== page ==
Why is the climate changing? Viewed the most obvious way, it’s because the burning of fossil fuels is releasing exorbitant amounts of greenhouse gases, trapping too much heat energy in the atmosphere. Viewed another way, it’s because the world’s dominant economic system is premised on unending growth, meaning private industry will always prioritize profits over the health and well-being of people, animals, and the planet. It also means the world’s governments will tend to prioritize their own country’s GDP growth at the expense of the environment.
Numerous thinkers have noted the idea that our climate change crisis is rooted in the “grow or die” capitalist system. However, it is important to keep in mind that the modern global economy is not genuinely capitalist — in reality, almost every country in the world has an economy that is at least somewhat state-guided, with the public sector driving a substantial portion of innovation and growth. Thus, most modern economies could be called state capitalist.
One important factor driving modern state-capitalist economies, especially in the United States, is the military. In fact, the Defense Department has been one of the main drivers of high-tech innovation over the past several decades. As economist Mariana Mazzucato explains in her book, The Entrepreneurial State: Debunking Public vs. Private Sector Myths, “Nearly all the technological revolutions in the past — from the Internet to today’s green tech revolution — required a massive push from the State.” Mazzacuto provides the example of the iPhone:
The iPhone is often heralded as the quintessential example of what happens when a hands-off government allows genius entrepreneurs to flourish, and yet the development of the features that make the iPhone a smartphone rather than a stupid phone was publicly funded. The iPhone depends on the Internet; the progenitor of the Internet was ARPANET, a program funded in the 1960s by the Defense Advanced Research Projects Agency (DARPA), which is part of the Defense Department. The Global Positioning System (GPS) began as a 1970s US military program called NAVSTAR. The iPhone’s touchscreen technology was created by the company FingerWorks, which was founded by a professor at the publicly funded University of Delaware and one of his doctoral candidates, who received grants from the National Science Foundation and the CIA. Even Siri…is a spinoff of a DARPA artificial-intelligence project.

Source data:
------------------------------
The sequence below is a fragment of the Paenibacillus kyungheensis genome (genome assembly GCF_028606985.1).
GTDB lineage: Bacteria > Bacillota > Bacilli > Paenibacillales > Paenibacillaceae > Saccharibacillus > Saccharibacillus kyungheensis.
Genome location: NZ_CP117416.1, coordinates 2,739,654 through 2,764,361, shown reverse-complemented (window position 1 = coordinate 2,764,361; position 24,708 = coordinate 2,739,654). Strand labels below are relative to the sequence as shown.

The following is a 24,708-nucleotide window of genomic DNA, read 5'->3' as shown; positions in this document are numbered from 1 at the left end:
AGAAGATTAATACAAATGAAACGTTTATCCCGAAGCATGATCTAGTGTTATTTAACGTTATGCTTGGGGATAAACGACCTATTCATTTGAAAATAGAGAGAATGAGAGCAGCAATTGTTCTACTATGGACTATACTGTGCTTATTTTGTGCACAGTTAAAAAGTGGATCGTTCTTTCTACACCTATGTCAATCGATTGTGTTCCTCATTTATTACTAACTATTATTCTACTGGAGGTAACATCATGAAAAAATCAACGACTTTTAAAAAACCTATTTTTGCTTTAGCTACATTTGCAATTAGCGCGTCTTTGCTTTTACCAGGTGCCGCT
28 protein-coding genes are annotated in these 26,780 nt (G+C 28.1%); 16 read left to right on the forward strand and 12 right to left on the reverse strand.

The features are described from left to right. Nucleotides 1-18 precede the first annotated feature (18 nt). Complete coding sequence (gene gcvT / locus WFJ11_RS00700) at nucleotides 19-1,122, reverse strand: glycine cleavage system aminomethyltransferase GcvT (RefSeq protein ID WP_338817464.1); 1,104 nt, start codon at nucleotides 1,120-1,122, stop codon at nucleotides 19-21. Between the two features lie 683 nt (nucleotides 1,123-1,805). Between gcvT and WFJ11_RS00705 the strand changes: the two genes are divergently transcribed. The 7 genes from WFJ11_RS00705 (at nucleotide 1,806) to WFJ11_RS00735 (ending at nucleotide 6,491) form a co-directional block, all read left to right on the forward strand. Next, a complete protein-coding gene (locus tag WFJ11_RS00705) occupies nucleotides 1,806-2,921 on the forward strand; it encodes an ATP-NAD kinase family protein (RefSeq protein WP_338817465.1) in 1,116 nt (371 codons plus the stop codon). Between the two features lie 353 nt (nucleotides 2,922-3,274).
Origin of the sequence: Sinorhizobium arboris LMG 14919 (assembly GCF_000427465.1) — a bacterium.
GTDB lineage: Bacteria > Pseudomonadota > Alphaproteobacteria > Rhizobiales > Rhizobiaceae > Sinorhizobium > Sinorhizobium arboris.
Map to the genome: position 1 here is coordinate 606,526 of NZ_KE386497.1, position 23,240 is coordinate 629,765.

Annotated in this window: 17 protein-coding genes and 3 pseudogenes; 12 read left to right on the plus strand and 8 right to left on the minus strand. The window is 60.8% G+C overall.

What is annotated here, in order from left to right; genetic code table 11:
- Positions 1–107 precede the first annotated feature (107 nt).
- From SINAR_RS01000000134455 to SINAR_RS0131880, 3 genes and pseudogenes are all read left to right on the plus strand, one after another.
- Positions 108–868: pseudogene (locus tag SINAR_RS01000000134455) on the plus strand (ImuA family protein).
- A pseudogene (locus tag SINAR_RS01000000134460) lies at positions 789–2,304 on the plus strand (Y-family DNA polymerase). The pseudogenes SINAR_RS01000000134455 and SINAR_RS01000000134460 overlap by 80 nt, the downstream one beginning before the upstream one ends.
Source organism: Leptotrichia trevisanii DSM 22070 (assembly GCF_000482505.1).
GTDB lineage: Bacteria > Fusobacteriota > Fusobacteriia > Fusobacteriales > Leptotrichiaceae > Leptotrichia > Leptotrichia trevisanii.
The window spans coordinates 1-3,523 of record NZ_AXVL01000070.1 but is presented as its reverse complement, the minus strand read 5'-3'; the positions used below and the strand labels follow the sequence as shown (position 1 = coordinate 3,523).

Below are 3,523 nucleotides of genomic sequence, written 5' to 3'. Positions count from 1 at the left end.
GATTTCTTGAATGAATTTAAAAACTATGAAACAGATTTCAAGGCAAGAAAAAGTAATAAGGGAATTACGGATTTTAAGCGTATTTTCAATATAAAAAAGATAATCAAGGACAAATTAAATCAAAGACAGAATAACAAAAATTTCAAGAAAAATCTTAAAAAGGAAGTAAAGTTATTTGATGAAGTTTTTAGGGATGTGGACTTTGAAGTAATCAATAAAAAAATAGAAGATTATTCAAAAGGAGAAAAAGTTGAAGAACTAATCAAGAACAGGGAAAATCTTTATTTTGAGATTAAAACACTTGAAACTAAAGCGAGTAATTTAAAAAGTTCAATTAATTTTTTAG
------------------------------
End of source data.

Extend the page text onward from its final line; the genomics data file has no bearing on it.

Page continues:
What does all of this have to do with climate change? Well, though public spending through the military brings many benefits to the economy, the military-industrial complex as a whole brings substantial costs, including opportunity costs—where spending for war and war preparations could instead be spent on green energy projects and social services.
Militarism is an unacknowledged cause of climate change. According to the Stockholm International Peace Research Institute, the world spent a combined total of $1.7 trillion for military purposes in 2016, or $227 per person. The United States was far and away in the lead, spending $611 billion, more than the next eight highest spenders combined and accounting for more than a third of the world’s total military spending.
Some analysts have calculated U.S. military spending at even higher levels. If spending on intelligence services, nuclear weapons, veterans’ benefits, interest on the debt to pay for past wars, and other programs are included, the United States spends $1.5 trillion a year on its military, or 48 percent of the federal income tax budget.
Other than using funding that could otherwise go to social services or programs for renewable energy, spending vast amounts of money on the military and its network of thousands of bases worldwide has a direct consequence on the environment. As Newsweek reported in 2014:
The US Department of Defence is one of the world’s worst polluters. Its footprint dwarfs that of any corporation: 4,127 installations spread across 19 million acres of American soil. Maureen Sullivan, who heads the Pentagon’s environmental programmes, says her office contends with 39,000 contaminated sites.
In fact, the Defense Department is “the largest single consumer of fuel in the world” and every year “buys about 100 million barrels, or 4.2 billion gallons, of refined petroleum for its aircraft, warships, tanks and other machines,” as the Washington Post reported.
Investigate journalist Gar Smith breaks down the Pentagon’s “carbon bootprint”:
The Pentagon has admitted to burning 350,000 barrels of oil a day (only 35 countries in the world consume more) but that doesn’t include oil burned by contractors and weapons suppliers. It does, however, include providing fuel for more than 28,000 armored vehicles, thousands of helicopters, hundreds of jet fighters and bombers and vast fleets of Navy vessels. The Air Force accounts for about half of the Pentagon’s operational energy consumption, followed by the Navy (33%) and Army (15%).